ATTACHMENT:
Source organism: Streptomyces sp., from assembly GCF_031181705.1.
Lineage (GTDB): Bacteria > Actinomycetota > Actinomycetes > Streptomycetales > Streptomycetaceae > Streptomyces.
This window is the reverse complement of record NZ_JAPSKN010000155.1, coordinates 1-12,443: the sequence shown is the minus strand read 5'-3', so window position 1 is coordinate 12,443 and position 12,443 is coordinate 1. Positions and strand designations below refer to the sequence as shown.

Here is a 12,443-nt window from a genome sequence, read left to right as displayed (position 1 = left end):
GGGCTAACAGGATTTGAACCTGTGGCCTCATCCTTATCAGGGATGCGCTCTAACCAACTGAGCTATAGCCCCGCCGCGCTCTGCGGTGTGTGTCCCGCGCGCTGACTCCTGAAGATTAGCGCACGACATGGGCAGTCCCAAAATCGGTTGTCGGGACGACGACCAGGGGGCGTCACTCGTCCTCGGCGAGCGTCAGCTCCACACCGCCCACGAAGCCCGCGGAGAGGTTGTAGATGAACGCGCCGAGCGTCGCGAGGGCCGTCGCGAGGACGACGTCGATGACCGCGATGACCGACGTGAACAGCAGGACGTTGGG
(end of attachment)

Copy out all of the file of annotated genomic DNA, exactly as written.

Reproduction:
Source organism: Streptomyces sp., from assembly GCF_031181705.1.
Lineage (GTDB): Bacteria > Actinomycetota > Actinomycetes > Streptomycetales > Streptomycetaceae > Streptomyces.
This window is the reverse complement of record NZ_JAPSKN010000155.1, coordinates 1-12,443: the sequence shown is the minus strand read 5'-3', so window position 1 is coordinate 12,443 and position 12,443 is coordinate 1. Positions and strand designations below refer to the sequence as shown.

Here is a 12,443-nt window from a genome sequence, read left to right as displayed (position 1 = left end):
GGGCTAACAGGATTTGAACCTGTGGCCTCATCCTTATCAGGGATGCGCTCTAACCAACTGAGCTATAGCCCCGCCGCGCTCTGCGGTGTGTGTCCCGCGCGCTGACTCCTGAAGATTAGCGCACGACATGGGCAGTCCCAAAATCGGTTGTCGGGACGACGACCAGGGGGCGTCACTCGTCCTCGGCGAGCGTCAGCTCCACACCGCCCACGAAGCCCGCGGAGAGGTTGTAGATGAACGCGCCGAGCGTCGCGAGGGCCGTCGCGAGGACGACGTCGATGACCGCGATGACCGACGTGAACAGCAGGACGTTGGG